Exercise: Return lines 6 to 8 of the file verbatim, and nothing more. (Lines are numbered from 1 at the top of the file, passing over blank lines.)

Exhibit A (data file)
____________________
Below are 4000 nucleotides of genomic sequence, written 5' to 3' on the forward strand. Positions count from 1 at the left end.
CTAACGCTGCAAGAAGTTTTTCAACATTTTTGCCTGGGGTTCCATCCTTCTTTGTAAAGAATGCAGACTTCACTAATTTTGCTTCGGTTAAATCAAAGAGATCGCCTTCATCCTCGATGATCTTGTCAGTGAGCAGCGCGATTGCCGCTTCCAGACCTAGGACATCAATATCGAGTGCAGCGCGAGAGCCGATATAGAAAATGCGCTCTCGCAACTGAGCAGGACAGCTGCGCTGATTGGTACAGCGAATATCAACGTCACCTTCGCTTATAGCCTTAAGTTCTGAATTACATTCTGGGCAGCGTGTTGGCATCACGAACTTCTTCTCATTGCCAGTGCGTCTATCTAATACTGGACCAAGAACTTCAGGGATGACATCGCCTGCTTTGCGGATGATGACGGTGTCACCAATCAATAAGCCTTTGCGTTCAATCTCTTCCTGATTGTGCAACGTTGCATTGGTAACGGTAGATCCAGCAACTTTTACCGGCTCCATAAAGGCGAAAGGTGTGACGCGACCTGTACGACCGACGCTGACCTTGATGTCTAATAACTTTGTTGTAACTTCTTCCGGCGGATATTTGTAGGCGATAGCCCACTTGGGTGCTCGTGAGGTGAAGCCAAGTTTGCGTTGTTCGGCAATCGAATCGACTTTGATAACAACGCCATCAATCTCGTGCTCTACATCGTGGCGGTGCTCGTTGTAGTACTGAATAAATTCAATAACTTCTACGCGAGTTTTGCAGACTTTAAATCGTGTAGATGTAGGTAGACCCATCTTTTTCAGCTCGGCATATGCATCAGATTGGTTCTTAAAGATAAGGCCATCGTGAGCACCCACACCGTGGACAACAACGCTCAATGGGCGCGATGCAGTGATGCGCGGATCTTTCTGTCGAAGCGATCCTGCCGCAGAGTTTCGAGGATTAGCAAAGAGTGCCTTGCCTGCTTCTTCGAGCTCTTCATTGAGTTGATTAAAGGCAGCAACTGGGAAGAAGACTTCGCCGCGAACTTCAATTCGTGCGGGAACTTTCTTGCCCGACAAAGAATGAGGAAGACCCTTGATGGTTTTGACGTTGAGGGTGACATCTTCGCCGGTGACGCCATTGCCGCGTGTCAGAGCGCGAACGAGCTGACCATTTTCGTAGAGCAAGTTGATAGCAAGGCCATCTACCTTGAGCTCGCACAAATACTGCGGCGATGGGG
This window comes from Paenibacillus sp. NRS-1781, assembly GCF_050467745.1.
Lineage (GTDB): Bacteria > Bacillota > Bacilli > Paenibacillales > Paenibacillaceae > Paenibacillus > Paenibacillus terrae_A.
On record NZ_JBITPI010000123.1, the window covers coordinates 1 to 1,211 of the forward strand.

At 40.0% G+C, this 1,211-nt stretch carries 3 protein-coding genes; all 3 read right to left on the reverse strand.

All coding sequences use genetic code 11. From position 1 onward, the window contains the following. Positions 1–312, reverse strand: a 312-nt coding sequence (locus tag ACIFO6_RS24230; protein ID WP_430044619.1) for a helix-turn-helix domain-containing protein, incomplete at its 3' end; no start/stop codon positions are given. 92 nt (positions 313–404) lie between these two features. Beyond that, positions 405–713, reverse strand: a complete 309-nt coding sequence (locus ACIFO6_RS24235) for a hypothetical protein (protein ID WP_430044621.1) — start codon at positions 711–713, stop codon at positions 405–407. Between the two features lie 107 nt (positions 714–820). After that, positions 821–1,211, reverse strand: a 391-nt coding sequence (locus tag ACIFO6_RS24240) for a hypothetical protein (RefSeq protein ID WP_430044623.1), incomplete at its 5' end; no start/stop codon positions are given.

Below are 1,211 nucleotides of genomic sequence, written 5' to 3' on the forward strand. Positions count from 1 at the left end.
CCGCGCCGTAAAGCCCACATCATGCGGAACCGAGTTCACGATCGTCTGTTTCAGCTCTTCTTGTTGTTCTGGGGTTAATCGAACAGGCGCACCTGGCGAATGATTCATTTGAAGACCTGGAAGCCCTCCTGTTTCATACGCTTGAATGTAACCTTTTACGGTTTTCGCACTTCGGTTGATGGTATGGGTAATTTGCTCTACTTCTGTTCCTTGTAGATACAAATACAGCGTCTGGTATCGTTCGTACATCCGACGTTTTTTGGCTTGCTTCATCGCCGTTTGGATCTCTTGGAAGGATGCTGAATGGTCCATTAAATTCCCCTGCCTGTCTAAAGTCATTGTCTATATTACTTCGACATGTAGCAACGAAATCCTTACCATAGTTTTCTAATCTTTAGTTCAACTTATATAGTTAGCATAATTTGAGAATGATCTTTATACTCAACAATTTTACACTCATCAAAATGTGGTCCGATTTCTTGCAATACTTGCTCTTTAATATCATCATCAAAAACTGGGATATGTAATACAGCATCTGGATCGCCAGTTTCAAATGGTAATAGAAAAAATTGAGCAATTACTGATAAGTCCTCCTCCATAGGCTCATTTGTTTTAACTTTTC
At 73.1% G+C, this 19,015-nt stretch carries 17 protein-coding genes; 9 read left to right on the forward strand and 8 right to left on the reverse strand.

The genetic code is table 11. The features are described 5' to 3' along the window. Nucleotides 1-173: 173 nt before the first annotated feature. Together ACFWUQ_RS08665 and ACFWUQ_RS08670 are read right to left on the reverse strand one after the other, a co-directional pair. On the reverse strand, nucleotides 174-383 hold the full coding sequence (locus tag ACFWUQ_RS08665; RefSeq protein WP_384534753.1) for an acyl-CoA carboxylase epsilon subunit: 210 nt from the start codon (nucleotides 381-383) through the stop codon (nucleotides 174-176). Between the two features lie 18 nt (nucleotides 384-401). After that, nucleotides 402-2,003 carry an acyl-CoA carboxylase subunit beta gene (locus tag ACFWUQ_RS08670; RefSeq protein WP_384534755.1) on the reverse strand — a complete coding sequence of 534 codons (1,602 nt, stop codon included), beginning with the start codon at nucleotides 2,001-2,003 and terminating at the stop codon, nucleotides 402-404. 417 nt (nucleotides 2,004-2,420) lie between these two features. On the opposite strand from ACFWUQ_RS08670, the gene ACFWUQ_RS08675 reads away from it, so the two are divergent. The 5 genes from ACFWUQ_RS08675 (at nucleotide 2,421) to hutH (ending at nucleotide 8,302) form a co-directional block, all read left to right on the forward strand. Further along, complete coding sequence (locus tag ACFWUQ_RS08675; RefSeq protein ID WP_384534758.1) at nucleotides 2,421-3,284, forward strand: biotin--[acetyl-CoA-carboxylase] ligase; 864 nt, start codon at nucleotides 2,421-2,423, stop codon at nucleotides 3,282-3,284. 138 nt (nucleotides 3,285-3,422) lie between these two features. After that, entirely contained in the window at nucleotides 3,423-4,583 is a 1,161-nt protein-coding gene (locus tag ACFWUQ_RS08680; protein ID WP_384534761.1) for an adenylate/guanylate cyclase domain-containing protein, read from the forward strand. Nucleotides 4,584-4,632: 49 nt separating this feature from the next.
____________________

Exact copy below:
At 40.0% G+C, this 1,211-nt stretch carries 3 protein-coding genes; all 3 read right to left on the reverse strand.

All coding sequences use genetic code 11. From position 1 onward, the window contains the following. Positions 1–312, reverse strand: a 312-nt coding sequence (locus tag ACIFO6_RS24230; protein ID WP_430044619.1) for a helix-turn-helix domain-containing protein, incomplete at its 3' end; no start/stop codon positions are given. 92 nt (positions 313–404) lie between these two features. Beyond that, positions 405–713, reverse strand: a complete 309-nt coding sequence (locus ACIFO6_RS24235) for a hypothetical protein (protein ID WP_430044621.1) — start codon at positions 711–713, stop codon at positions 405–407. Between the two features lie 107 nt (positions 714–820). After that, positions 821–1,211, reverse strand: a 391-nt coding sequence (locus tag ACIFO6_RS24240) for a hypothetical protein (RefSeq protein ID WP_430044623.1), incomplete at its 5' end; no start/stop codon positions are given.

Below are 1,211 nucleotides of genomic sequence, written 5' to 3' on the forward strand. Positions count from 1 at the left end.